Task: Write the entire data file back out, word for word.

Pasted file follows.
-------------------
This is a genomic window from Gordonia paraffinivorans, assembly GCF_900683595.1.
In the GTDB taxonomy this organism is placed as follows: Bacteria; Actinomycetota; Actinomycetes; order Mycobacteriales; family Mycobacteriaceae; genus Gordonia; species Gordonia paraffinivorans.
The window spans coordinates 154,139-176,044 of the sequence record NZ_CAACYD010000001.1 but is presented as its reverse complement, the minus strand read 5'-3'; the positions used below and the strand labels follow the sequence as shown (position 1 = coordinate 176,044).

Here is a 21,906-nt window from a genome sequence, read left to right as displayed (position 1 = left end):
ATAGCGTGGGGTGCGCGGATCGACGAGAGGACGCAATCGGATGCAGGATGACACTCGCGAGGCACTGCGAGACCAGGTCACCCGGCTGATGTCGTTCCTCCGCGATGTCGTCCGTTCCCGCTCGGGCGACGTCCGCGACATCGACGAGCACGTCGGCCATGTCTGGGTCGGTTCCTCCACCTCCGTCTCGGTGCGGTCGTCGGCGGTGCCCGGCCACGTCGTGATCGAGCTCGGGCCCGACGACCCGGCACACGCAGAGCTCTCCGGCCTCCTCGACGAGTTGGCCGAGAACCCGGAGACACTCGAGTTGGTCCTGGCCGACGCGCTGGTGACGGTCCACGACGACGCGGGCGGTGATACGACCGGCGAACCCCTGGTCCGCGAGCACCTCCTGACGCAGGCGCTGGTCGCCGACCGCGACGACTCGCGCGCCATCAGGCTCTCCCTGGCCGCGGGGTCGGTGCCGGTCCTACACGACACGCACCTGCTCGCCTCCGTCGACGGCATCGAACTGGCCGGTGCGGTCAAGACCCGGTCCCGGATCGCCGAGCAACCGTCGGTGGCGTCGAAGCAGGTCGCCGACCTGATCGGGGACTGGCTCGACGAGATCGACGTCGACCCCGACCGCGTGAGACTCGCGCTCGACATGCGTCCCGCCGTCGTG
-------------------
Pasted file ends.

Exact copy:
This is a genomic window from Gordonia paraffinivorans, assembly GCF_900683595.1.
In the GTDB taxonomy this organism is placed as follows: Bacteria; Actinomycetota; Actinomycetes; order Mycobacteriales; family Mycobacteriaceae; genus Gordonia; species Gordonia paraffinivorans.
The window spans coordinates 154,139-176,044 of the sequence record NZ_CAACYD010000001.1 but is presented as its reverse complement, the minus strand read 5'-3'; the positions used below and the strand labels follow the sequence as shown (position 1 = coordinate 176,044).

Here is a 21,906-nt window from a genome sequence, read left to right as displayed (position 1 = left end):
ATAGCGTGGGGTGCGCGGATCGACGAGAGGACGCAATCGGATGCAGGATGACACTCGCGAGGCACTGCGAGACCAGGTCACCCGGCTGATGTCGTTCCTCCGCGATGTCGTCCGTTCCCGCTCGGGCGACGTCCGCGACATCGACGAGCACGTCGGCCATGTCTGGGTCGGTTCCTCCACCTCCGTCTCGGTGCGGTCGTCGGCGGTGCCCGGCCACGTCGTGATCGAGCTCGGGCCCGACGACCCGGCACACGCAGAGCTCTCCGGCCTCCTCGACGAGTTGGCCGAGAACCCGGAGACACTCGAGTTGGTCCTGGCCGACGCGCTGGTGACGGTCCACGACGACGCGGGCGGTGATACGACCGGCGAACCCCTGGTCCGCGAGCACCTCCTGACGCAGGCGCTGGTCGCCGACCGCGACGACTCGCGCGCCATCAGGCTCTCCCTGGCCGCGGGGTCGGTGCCGGTCCTACACGACACGCACCTGCTCGCCTCCGTCGACGGCATCGAACTGGCCGGTGCGGTCAAGACCCGGTCCCGGATCGCCGAGCAACCGTCGGTGGCGTCGAAGCAGGTCGCCGACCTGATCGGGGACTGGCTCGACGAGATCGACGTCGACCCCGACCGCGTGAGACTCGCGCTCGACATGCGTCCCGCCGTCGTG